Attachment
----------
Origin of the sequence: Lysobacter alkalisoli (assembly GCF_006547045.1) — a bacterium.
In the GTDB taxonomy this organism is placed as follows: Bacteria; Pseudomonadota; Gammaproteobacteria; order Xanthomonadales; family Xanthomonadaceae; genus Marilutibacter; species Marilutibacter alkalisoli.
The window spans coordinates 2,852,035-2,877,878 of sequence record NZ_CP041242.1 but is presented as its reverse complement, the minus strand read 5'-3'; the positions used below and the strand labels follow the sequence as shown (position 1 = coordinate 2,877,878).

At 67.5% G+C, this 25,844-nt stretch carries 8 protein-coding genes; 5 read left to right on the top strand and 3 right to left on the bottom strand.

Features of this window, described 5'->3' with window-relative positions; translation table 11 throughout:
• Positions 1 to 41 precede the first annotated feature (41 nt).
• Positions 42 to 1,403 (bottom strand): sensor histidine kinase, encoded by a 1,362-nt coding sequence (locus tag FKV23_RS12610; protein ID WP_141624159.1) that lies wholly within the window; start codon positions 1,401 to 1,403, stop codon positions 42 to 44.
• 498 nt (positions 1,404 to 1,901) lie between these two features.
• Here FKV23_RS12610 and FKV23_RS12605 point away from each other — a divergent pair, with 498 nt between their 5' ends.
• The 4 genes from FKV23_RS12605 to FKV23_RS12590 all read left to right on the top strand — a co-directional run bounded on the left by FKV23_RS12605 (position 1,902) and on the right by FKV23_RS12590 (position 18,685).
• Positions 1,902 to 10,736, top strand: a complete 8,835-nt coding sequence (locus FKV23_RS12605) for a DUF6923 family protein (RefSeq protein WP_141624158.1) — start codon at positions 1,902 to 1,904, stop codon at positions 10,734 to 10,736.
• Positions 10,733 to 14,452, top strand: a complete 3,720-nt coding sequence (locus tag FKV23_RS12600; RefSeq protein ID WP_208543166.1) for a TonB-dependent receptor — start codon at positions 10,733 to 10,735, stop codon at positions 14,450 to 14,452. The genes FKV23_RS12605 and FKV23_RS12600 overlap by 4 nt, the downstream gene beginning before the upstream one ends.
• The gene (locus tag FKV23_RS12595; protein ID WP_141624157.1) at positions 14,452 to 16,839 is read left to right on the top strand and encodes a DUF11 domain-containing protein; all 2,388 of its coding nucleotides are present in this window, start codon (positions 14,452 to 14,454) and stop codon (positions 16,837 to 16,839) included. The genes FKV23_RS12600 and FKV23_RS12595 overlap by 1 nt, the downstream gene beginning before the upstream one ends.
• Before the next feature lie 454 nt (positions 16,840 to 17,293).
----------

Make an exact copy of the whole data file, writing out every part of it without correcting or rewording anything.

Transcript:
Origin of the sequence: Lysobacter alkalisoli (assembly GCF_006547045.1) — a bacterium.
In the GTDB taxonomy this organism is placed as follows: Bacteria; Pseudomonadota; Gammaproteobacteria; order Xanthomonadales; family Xanthomonadaceae; genus Marilutibacter; species Marilutibacter alkalisoli.
The window spans coordinates 2,852,035-2,877,878 of sequence record NZ_CP041242.1 but is presented as its reverse complement, the minus strand read 5'-3'; the positions used below and the strand labels follow the sequence as shown (position 1 = coordinate 2,877,878).

At 67.5% G+C, this 25,844-nt stretch carries 8 protein-coding genes; 5 read left to right on the top strand and 3 right to left on the bottom strand.

Features of this window, described 5'->3' with window-relative positions; translation table 11 throughout:
• Positions 1 to 41 precede the first annotated feature (41 nt).
• Positions 42 to 1,403 (bottom strand): sensor histidine kinase, encoded by a 1,362-nt coding sequence (locus tag FKV23_RS12610; protein ID WP_141624159.1) that lies wholly within the window; start codon positions 1,401 to 1,403, stop codon positions 42 to 44.
• 498 nt (positions 1,404 to 1,901) lie between these two features.
• Here FKV23_RS12610 and FKV23_RS12605 point away from each other — a divergent pair, with 498 nt between their 5' ends.
• The 4 genes from FKV23_RS12605 to FKV23_RS12590 all read left to right on the top strand — a co-directional run bounded on the left by FKV23_RS12605 (position 1,902) and on the right by FKV23_RS12590 (position 18,685).
• Positions 1,902 to 10,736, top strand: a complete 8,835-nt coding sequence (locus FKV23_RS12605) for a DUF6923 family protein (RefSeq protein WP_141624158.1) — start codon at positions 1,902 to 1,904, stop codon at positions 10,734 to 10,736.
• Positions 10,733 to 14,452, top strand: a complete 3,720-nt coding sequence (locus tag FKV23_RS12600; RefSeq protein ID WP_208543166.1) for a TonB-dependent receptor — start codon at positions 10,733 to 10,735, stop codon at positions 14,450 to 14,452. The genes FKV23_RS12605 and FKV23_RS12600 overlap by 4 nt, the downstream gene beginning before the upstream one ends.
• The gene (locus tag FKV23_RS12595; protein ID WP_141624157.1) at positions 14,452 to 16,839 is read left to right on the top strand and encodes a DUF11 domain-containing protein; all 2,388 of its coding nucleotides are present in this window, start codon (positions 14,452 to 14,454) and stop codon (positions 16,837 to 16,839) included. The genes FKV23_RS12600 and FKV23_RS12595 overlap by 1 nt, the downstream gene beginning before the upstream one ends.
• Before the next feature lie 454 nt (positions 16,840 to 17,293).